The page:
Welcome to the Social Skills Ideas Bank!
The Social Skills Idea Bank is a series of related posts, each dedicated to sharing strategies for teaching a particular social skill.
As teachers, our strength lies in sharing our ideas, experiences and strategies!
This is a growing list, and you are invited to contribute in the comments section. We hope you will, because there’s nothing like a good idea shared between teachers to make our jobs easier.
This post is about simple ways to teach about kindness in the classroom, and why it’s so important.
Let’s get started!
Let’s talk about kindness. Why is it important?
How do you promote a culture of kindness in your classroom?
If you need some ideas, read on!
Of course we hope that our students will be kind in general, but why does it really matter?
What impact does it have on learning? Turns out, quite a lot!
In my 20+ years of teaching in primary, I have found that if students don’t yet have a capacity for kindness and empathy, they may have difficulty navigating the complex social situations that arise every day in the classroom. They may lack conflict resolution strategies, and you’ll likely spend much of your teaching day mediating disagreements.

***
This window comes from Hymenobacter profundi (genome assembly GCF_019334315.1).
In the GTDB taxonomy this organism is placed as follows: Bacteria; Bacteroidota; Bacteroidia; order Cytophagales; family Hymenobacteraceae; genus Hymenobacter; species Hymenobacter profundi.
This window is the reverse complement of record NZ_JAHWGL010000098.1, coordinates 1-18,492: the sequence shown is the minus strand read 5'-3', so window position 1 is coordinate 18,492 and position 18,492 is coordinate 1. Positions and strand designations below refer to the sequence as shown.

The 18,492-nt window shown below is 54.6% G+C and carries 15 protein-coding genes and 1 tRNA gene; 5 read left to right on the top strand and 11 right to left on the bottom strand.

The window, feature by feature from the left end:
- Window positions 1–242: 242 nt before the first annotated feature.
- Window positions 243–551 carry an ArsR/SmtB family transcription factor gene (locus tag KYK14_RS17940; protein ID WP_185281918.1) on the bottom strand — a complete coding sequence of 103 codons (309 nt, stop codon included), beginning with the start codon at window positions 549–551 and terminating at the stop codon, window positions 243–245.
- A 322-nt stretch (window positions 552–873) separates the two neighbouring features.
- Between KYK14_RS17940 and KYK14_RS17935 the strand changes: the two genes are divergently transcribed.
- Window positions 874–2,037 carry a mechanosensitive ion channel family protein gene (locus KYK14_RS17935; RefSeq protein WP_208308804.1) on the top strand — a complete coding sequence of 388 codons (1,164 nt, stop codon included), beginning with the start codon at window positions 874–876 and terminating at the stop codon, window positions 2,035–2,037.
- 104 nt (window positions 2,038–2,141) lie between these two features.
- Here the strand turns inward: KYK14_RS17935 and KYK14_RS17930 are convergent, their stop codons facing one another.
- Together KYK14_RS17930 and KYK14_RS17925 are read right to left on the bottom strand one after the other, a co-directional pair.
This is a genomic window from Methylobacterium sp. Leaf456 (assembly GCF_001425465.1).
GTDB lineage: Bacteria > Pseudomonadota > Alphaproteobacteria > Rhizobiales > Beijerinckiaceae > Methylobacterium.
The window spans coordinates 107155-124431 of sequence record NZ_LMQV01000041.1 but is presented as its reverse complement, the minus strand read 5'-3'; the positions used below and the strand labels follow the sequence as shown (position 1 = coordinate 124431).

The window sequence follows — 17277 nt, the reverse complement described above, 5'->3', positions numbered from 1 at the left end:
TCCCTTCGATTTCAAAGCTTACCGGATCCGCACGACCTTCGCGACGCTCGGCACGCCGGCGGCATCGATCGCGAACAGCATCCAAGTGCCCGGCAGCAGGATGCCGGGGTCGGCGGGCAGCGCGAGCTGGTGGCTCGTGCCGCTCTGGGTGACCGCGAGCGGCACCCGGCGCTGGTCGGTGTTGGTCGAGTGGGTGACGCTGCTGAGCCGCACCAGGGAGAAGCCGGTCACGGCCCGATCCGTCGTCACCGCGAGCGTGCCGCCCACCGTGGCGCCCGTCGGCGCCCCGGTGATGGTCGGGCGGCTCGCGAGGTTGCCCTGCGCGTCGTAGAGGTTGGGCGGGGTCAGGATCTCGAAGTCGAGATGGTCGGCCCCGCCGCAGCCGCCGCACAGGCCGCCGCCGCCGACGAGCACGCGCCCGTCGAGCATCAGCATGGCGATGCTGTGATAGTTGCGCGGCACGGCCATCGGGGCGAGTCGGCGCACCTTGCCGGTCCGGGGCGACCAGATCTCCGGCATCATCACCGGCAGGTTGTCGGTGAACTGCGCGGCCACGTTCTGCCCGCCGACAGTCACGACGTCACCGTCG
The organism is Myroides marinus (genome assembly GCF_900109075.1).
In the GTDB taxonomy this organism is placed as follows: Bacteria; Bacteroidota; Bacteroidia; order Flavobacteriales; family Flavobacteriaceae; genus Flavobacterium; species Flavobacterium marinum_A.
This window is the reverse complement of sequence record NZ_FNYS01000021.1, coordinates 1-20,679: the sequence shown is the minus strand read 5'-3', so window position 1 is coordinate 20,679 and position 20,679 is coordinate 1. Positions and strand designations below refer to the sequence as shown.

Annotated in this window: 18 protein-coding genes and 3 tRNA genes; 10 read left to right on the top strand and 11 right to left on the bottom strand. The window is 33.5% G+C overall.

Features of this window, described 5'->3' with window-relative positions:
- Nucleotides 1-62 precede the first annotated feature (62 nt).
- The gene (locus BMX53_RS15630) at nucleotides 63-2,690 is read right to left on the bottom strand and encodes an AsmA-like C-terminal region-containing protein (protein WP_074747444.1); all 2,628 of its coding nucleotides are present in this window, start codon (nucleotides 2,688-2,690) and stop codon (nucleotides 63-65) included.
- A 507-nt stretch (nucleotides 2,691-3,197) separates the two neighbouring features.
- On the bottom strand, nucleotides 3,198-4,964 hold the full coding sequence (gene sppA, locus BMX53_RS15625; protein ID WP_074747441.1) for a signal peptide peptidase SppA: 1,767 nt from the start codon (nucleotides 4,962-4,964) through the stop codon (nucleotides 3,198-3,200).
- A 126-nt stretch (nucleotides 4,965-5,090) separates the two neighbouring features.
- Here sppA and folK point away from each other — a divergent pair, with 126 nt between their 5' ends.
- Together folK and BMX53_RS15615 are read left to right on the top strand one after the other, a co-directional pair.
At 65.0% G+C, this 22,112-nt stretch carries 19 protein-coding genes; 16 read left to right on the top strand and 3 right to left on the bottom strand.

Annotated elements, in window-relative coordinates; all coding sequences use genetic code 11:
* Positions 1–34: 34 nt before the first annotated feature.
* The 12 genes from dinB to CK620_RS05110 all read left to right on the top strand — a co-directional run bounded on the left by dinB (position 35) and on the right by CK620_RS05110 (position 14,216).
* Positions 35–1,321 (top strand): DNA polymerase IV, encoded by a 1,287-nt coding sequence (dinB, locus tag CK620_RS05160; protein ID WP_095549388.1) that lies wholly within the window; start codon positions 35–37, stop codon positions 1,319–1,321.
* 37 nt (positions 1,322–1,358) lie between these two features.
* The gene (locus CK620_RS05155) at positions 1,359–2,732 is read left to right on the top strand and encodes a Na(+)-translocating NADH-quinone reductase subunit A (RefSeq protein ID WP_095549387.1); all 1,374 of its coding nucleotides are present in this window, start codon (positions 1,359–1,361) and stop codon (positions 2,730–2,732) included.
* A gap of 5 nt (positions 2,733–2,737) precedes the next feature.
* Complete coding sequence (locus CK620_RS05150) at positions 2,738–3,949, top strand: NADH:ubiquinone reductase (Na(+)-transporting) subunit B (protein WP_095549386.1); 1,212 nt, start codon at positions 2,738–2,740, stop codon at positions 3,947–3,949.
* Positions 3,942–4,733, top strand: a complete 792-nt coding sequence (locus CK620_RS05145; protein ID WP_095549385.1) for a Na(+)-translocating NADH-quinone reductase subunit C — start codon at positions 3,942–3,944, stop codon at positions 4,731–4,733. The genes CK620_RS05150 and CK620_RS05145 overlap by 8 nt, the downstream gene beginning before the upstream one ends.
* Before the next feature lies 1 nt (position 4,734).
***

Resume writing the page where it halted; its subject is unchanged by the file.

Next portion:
You’ll have less time to actually teach effectively, and you might find yourself drained of all the energy and enthusiasm you had at the beginning of the day. Students may have trouble completing work because they are too busy arguing, crying, tattling or worrying. It’s hard to focus on work when interactions with peers are so upsetting.
Here are some specific ideas I have implemented in my own classroom to improve my classroom environment and create a kind, peaceful atmosphere:
READ STORIES TO PROMOTE KINDNESS
We love Ordinary Mary’s Extraordinary Deed by Emily Pearson. It’s about a little girl’s act of kindness, and how this inspired others to be kind as well. Here’s a link to part of the story on YouTube.
We start the year by reading Have You Filled A Bucket Today by Carol McCloud. After reading this, and doing several projects around it, the term “bucket filling” becomes common language in our classroom that we all understand. There’s even a song about filling buckets on YouTube.
Two more favorites in my classroom: Somebody Loves You, Mr. Hatch and Rainbow Fish.